Sunday, November 23, 2008

Mark's Gospel Box

Today while I was listening to Pastor Ken preaching about the Gospel of Mark and thinking about the things he has taught us in his sermons and in our Bible study classes, I was pondering the thought that Mark was in such a hurry to tell his story, that he encapsulates the stories about which the other gospels expand and share details. He leaves out these details, even though it seems that some of them might help make the point that Mark is trying to portray in the telling of the Gospel story. Mark is in a hurry, he gives a couple of sentences and then rushes on to the next item..."immediately" is his word that ushers each story along, keeps us in step, grabs us by the elbow if we try to dawdle. And a picture came to my mind as Pastor spoke--this picture compiled basically from what I've been learning along the way.
Mark is showing us, his readers, a box full of his treasures. He has a collection of various mementos, and pulls them each out one by one, and he tells us just enough to tell why he has that figurine in the box. The speed with which he does so reminds me a little of a child telling about each toy in his toy box, flinging each one aside, scattering each on the floor as he goes on to the next. Mark's clear goal is to get to the bottom, where he has the one that really shows why the rest of the box is there.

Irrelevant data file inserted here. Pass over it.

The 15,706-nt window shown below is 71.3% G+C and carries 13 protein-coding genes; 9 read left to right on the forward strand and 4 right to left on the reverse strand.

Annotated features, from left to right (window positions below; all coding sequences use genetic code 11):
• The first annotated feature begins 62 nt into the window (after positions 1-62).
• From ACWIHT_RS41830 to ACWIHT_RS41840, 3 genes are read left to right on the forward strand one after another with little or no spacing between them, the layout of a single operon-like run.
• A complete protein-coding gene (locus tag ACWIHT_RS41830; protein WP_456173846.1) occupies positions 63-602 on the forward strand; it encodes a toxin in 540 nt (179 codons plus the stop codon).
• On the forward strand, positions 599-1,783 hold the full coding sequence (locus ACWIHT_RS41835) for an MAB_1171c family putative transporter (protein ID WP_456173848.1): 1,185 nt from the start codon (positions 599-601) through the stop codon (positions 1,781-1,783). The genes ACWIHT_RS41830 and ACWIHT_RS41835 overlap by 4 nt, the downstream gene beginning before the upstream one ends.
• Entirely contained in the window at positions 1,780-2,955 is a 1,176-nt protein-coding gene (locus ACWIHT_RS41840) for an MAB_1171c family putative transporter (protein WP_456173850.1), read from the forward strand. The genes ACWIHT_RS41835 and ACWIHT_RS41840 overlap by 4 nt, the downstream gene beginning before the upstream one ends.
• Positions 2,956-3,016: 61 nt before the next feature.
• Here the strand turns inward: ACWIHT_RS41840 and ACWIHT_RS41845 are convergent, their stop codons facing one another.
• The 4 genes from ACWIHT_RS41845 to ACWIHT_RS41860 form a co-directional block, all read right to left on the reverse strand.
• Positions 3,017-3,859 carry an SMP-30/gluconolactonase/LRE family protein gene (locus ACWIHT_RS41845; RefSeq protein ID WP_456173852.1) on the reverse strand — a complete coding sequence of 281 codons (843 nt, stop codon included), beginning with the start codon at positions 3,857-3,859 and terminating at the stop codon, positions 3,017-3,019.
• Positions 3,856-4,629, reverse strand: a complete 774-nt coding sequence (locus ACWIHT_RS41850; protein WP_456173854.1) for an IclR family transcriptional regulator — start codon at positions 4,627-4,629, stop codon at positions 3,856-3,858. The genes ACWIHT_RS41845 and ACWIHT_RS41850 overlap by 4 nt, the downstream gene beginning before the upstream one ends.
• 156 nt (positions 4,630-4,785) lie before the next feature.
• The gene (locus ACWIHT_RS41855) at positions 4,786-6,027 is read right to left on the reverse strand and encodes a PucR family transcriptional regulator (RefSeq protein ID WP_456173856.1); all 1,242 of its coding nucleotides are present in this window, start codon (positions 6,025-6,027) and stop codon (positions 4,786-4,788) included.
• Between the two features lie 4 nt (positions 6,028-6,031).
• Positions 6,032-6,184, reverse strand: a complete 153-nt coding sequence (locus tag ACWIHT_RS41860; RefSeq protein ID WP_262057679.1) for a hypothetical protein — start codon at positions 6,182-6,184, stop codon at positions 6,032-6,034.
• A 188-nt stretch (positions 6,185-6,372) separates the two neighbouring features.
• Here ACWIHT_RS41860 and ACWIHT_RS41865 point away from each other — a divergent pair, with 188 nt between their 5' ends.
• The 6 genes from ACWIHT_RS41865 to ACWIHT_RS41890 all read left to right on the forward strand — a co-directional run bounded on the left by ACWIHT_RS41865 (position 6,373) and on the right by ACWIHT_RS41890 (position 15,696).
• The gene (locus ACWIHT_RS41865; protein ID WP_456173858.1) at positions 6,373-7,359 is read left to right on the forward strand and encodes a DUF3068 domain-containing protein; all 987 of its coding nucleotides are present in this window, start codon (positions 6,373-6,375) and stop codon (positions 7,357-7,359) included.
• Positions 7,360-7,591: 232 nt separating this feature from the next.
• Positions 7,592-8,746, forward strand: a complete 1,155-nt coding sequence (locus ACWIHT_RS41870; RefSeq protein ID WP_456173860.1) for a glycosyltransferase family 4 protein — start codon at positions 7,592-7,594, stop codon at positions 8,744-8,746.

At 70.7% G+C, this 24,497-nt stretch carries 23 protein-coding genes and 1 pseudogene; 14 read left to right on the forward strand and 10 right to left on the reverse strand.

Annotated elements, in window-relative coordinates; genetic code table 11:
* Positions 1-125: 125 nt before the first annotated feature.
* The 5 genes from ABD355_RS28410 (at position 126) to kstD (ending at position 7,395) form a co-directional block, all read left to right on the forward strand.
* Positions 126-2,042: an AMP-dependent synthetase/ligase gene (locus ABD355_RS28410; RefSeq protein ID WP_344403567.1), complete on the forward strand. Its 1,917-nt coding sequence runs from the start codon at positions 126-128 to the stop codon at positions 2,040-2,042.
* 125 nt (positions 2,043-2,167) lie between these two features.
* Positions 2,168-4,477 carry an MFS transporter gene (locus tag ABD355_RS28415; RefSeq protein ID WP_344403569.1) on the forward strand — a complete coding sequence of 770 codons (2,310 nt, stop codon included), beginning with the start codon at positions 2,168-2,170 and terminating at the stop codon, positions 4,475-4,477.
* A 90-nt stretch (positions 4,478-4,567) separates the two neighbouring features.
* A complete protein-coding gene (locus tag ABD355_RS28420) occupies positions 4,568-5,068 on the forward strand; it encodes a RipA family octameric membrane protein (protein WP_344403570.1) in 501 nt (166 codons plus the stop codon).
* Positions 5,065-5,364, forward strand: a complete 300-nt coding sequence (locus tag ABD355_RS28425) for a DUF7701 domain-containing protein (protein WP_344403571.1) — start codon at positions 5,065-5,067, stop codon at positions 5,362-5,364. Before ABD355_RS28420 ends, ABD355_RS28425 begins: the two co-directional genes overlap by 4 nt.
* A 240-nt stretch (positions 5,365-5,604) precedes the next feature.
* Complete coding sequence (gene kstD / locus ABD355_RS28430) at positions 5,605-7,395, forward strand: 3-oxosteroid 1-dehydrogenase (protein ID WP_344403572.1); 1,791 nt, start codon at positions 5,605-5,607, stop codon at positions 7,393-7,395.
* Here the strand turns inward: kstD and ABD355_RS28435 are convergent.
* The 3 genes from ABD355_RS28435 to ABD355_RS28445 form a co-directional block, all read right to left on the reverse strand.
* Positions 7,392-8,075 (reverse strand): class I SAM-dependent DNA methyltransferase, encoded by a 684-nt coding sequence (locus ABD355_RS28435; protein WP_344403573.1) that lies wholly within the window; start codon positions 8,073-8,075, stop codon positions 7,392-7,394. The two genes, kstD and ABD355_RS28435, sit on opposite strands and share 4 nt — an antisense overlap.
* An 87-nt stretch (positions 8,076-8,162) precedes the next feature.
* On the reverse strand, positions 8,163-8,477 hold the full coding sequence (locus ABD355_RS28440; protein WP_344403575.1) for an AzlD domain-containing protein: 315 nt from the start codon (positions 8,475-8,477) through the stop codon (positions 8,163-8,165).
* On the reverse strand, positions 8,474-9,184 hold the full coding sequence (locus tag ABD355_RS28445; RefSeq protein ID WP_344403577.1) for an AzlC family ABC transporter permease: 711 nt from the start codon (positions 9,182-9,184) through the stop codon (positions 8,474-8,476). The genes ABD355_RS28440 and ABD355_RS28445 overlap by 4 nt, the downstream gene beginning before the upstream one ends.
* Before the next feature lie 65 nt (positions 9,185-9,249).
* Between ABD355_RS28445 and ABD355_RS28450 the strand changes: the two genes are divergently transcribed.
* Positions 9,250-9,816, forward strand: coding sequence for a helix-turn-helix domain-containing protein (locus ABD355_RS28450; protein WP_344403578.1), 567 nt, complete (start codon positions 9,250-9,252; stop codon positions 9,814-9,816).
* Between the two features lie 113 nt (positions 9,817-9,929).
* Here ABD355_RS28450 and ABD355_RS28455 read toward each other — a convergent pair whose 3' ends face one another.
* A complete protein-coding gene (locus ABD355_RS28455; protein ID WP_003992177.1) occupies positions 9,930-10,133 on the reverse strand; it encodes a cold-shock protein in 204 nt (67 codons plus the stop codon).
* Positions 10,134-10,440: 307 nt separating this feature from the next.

First, he pulls out the Book of Isaiah the Prophet. It's bookmarked to Isaiah 40:3-5:
A voice is calling, "Clear the way for the LORD in the wilderness; Make smooth in the desert a highway for our God. Let every valley be lifted up, And every mountain and hill be made low; And let the rough ground become a plain, And the rugged terrain a broad valley; Then the glory of the LORD will be revealed, And all flesh will see it together; For the mouth of the LORD has spoken." He quickly explains how this fits into what John the Baptist had to say and how he fulfilled that Scripture. Then he lightly puts it aside and pulls out a sandal. "John said, 'After me will come one more powerful than I, the thong of whose sandals I am not worthy to stoop down and untie.' I baptize you with water, but He will baptize you with the Holy Spirit." But he's not stopping there. He pulls out a dove. "John baptized Jesus, and as He came out of the water, the Holy Spirit came down upon Him like a dove, and a voice came down from heaven, 'You are My Son, whom I love; With You I am well-pleased.'" You would think Mark would have more to say about that, but no; he puts the dove to one side. He digs around in the box again. He pulls out a clear plastic box that is half-filled with sand, which shifts at each turn. "The Holy Spirit ushered Jesus into the desert, where He stayed for 40 days, being tempted by Satan. He was there with the wild animals, and angels attended Him." Well, that's about all we get about that, and he tosses the sand aside.
With each story, there is another figurine, momento, reminder. He pulls them out quickly, hurrying in relating the stories as he breathlessly tries to tell you just a little bit about each one! His goal becomes apparent as he goes along: to get to the bottom of the box without forgetting to tell you just enough about each little item. He pulls out: a figure of a boy who had been possessed by a demon; an older woman who had been sick with a fever; a man who had been a leper and now was clean. On and on he goes.